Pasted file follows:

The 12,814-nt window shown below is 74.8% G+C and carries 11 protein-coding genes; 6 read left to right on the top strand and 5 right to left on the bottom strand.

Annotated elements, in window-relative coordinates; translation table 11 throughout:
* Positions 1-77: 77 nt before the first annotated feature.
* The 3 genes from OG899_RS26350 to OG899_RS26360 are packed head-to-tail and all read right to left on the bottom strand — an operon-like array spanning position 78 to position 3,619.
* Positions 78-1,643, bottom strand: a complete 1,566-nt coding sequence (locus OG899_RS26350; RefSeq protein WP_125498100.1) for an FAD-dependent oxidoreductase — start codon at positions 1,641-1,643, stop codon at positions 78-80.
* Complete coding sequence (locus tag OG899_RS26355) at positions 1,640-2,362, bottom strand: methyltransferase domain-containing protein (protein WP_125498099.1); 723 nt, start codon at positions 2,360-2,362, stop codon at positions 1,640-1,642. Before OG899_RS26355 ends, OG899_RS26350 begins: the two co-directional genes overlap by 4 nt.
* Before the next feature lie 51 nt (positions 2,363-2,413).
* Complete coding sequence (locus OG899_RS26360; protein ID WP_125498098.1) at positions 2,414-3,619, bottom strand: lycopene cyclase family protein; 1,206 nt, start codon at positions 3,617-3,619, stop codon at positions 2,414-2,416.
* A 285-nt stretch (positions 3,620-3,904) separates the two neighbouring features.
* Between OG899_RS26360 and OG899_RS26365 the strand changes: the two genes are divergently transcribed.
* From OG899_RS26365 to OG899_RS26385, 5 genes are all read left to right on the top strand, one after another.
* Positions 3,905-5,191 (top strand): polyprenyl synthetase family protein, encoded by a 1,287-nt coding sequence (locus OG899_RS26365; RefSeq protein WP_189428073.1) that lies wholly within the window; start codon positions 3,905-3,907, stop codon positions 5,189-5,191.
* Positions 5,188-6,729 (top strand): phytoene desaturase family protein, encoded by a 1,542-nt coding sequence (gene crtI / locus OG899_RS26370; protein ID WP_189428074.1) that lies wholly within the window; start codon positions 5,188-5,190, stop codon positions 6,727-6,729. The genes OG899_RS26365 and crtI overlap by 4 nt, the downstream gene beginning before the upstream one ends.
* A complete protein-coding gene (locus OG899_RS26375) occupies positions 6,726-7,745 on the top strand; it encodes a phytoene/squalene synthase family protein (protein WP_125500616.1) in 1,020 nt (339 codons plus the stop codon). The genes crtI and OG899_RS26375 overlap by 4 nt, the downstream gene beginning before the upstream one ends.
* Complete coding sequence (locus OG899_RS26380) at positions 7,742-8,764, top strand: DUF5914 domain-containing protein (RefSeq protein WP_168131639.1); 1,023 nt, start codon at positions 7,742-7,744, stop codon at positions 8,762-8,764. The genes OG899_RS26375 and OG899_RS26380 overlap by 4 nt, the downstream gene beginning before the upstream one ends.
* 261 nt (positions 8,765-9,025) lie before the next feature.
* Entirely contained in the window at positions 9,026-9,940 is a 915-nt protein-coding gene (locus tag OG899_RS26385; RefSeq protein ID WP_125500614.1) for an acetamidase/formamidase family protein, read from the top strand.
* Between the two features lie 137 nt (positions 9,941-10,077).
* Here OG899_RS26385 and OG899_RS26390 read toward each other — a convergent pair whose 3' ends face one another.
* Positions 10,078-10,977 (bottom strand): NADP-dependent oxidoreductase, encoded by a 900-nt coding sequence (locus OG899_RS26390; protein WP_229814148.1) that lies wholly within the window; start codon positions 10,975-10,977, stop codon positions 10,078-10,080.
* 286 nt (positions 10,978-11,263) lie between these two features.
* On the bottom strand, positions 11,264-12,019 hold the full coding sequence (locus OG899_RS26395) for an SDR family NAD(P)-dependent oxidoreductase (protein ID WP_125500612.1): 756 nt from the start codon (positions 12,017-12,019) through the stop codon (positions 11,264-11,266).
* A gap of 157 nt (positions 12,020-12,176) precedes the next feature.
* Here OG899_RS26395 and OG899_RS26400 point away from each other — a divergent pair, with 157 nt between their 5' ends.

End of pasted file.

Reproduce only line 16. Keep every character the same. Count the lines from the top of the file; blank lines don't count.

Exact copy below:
* 261 nt (positions 8,765-9,025) lie before the next feature.